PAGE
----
Compliance is perceived as one of the major global economic, operational and overall sustainability tools available to give the public some comfort that we can trust things aren’t going to come tumbling down.
But let me pose this question: “What level of comfort does compliance really give us?” We still hear about security breaches, management failures, and fraud. If these organizations have passed their compliance exams, why are there still so many issues? There are several governing bodies that have defined their frameworks requirements. As it relates to business operations and systems there are COSO, COBIT, ISO, PCI, HIPAA, HITRUST, NIST, and FFEIC—just to name a few. There are global compliance standards, and those specific to countries, industries and states. How could there be so many? Maybe it’s because there’s money to be made, or maybe it’s because some people think they have a better handle on what’s required than others. What I do know is that it creates massive headaches for organizations trying to comply, and it becomes a sea of confusion for the vendors, customers and governing bodies.
Compliance was created with good intentions. It provides confirmation to users that the entities they rely on have designed and implemented controls. Just the existence of a policy and procedure, or verbal confirmation of the existence of the control, is enough to obtain a passing grade. Compliance doesn’t provide information over the operating effectiveness of those controls. It simply provides a checklist validation of a set of defined controls put in place. Perhaps most important, compliance only validates the existence at a point in time.
I believe assurance is something greater than compliance. Where compliance provides proof of existence and maybe implementation (design) of policies, procedures and controls, assurance tells us about their operational effectiveness. Assurance provides a greater level of comfort to management and users. Assurance entails verification by an independent, certified, third party that performs tests of operating effectiveness on controls.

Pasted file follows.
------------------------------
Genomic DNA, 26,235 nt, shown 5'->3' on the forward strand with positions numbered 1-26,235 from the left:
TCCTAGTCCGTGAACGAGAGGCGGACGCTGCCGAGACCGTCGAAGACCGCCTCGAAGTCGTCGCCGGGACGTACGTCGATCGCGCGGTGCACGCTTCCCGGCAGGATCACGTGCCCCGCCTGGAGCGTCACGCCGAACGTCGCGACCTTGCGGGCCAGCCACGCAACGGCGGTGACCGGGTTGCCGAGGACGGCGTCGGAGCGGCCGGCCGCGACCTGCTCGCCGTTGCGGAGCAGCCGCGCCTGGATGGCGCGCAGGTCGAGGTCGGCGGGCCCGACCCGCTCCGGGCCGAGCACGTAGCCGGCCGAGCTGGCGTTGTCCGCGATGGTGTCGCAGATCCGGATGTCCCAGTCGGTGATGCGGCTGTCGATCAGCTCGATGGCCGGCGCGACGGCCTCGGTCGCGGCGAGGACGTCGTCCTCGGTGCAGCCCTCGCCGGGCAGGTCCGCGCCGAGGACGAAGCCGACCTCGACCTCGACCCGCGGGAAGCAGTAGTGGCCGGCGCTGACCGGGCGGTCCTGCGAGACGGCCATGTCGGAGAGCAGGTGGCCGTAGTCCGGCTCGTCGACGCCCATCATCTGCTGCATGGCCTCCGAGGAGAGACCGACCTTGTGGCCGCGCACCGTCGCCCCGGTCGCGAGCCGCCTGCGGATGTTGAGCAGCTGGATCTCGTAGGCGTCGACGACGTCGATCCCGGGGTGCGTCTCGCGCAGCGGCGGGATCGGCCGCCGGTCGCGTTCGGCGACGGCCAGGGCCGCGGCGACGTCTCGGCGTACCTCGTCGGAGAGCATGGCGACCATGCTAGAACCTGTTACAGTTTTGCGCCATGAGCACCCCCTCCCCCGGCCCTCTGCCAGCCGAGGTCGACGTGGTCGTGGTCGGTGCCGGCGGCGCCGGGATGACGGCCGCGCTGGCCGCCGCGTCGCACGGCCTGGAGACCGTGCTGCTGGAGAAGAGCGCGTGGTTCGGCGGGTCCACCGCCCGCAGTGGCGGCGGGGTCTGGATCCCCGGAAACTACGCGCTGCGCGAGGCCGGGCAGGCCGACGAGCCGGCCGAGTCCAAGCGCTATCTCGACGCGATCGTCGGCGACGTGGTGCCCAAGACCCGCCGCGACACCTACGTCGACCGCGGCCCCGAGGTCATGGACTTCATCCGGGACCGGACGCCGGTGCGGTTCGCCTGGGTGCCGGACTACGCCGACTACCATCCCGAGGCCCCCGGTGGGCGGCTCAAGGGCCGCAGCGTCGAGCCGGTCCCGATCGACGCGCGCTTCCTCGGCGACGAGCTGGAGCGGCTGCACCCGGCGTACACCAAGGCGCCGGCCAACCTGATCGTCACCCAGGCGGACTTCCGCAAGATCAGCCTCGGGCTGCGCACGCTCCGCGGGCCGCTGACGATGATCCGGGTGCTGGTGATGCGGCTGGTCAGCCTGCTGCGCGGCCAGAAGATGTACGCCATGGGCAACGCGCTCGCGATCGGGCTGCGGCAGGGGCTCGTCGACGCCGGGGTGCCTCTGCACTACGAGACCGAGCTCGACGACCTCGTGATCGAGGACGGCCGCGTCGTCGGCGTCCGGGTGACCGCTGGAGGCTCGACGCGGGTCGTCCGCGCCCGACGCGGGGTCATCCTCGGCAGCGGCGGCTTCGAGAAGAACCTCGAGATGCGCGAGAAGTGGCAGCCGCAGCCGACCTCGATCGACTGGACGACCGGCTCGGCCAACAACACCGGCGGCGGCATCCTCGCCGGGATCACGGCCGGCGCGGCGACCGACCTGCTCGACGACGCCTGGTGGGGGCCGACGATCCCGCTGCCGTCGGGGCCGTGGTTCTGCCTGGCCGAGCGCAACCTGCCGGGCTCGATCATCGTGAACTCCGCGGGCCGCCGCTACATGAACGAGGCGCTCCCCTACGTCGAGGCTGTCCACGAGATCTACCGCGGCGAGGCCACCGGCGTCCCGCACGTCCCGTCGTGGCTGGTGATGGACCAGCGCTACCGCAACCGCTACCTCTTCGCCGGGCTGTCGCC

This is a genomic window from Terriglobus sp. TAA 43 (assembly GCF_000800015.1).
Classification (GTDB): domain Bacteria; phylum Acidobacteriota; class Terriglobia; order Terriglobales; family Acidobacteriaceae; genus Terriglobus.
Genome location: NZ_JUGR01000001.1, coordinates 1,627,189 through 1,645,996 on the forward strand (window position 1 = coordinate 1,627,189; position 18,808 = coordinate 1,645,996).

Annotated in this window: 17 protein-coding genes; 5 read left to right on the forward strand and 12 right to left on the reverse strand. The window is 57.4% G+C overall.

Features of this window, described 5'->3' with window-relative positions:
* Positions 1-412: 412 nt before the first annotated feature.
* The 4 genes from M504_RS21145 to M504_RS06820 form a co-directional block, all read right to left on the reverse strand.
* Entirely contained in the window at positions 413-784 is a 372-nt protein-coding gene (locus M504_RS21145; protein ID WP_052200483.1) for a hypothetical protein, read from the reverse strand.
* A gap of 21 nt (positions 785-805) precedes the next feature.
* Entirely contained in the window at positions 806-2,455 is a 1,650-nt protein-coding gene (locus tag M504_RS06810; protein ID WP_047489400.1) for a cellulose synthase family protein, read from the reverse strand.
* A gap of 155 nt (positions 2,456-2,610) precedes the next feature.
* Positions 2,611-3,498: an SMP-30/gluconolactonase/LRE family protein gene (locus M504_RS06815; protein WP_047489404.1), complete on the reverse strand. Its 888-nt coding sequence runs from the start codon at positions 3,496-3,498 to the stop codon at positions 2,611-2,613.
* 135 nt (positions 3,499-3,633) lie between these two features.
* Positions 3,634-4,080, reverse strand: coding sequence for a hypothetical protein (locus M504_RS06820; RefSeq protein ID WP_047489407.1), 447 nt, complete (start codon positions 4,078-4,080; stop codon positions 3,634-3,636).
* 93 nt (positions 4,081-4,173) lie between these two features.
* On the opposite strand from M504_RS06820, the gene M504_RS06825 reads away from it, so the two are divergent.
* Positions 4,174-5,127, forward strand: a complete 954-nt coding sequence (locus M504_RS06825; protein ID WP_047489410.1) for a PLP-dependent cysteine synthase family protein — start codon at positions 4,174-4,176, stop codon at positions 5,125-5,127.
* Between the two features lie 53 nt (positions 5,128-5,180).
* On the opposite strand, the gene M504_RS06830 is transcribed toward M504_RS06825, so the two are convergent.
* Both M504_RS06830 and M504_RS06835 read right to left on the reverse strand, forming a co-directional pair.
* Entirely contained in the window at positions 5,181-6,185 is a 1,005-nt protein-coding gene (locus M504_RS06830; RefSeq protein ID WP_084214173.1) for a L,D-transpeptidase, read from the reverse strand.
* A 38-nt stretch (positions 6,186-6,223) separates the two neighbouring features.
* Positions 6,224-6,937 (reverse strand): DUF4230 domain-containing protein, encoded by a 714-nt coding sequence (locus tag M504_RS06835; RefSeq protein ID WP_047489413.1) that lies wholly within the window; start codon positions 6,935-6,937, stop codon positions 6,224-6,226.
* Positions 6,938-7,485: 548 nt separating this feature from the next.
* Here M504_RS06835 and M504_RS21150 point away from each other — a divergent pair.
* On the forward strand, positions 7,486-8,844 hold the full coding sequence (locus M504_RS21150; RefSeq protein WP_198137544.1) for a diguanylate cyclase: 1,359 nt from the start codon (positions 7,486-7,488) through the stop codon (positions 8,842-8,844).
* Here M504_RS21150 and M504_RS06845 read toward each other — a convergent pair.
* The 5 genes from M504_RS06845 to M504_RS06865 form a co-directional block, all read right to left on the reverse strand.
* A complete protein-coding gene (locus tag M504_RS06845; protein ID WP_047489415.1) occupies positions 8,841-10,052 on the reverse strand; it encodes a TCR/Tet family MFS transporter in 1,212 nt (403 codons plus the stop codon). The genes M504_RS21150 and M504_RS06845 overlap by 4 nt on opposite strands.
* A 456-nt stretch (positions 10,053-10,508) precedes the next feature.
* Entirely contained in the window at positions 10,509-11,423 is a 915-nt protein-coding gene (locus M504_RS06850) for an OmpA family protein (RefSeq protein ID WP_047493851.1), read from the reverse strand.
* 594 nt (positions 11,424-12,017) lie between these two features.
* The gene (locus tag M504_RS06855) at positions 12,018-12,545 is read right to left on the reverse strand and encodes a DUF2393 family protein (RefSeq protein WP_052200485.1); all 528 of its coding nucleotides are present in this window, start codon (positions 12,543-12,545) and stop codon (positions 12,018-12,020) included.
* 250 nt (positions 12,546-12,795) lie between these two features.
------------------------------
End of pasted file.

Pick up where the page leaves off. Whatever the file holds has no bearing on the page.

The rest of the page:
One way to provide assurance is a System and Organization Controls (SOC) report. A SOC report is the only independent report option I’m aware of that opines on the operating effectiveness of controls over a period of time. In addition, there’s a SOC2 Plus report option that allows for independent assurance testing over the operating effectiveness of management-defined expectations and the operating effectiveness of the various aforementioned compliance framework controls. The other unique aspect of the SOC report is that it’s rooted in the understanding of risk versus a defined set of rules.
Management should be held to a higher standard than merely completing a checklist. The design testing of controls outlined in that checklist doesn’t show what happened six months ago, and doesn’t create transparency the way a SOC report does, which measures controls over time. By managing controls under the expectations of SOC guidance, management can effectively capture organizational risks in a timely manner, adjust for them and continue to manage with those risks in mind. Assurance reports, like a SOC report, can be structured to cover the risks that are most important to management, owners, business partners and the public. Meeting the expectation that confidential information remains as such is vital to ensuring consumer trust. It’s not enough to take comfort that your vendor or your own business is operating effectively based simply on a “passing” grade on a compliance test.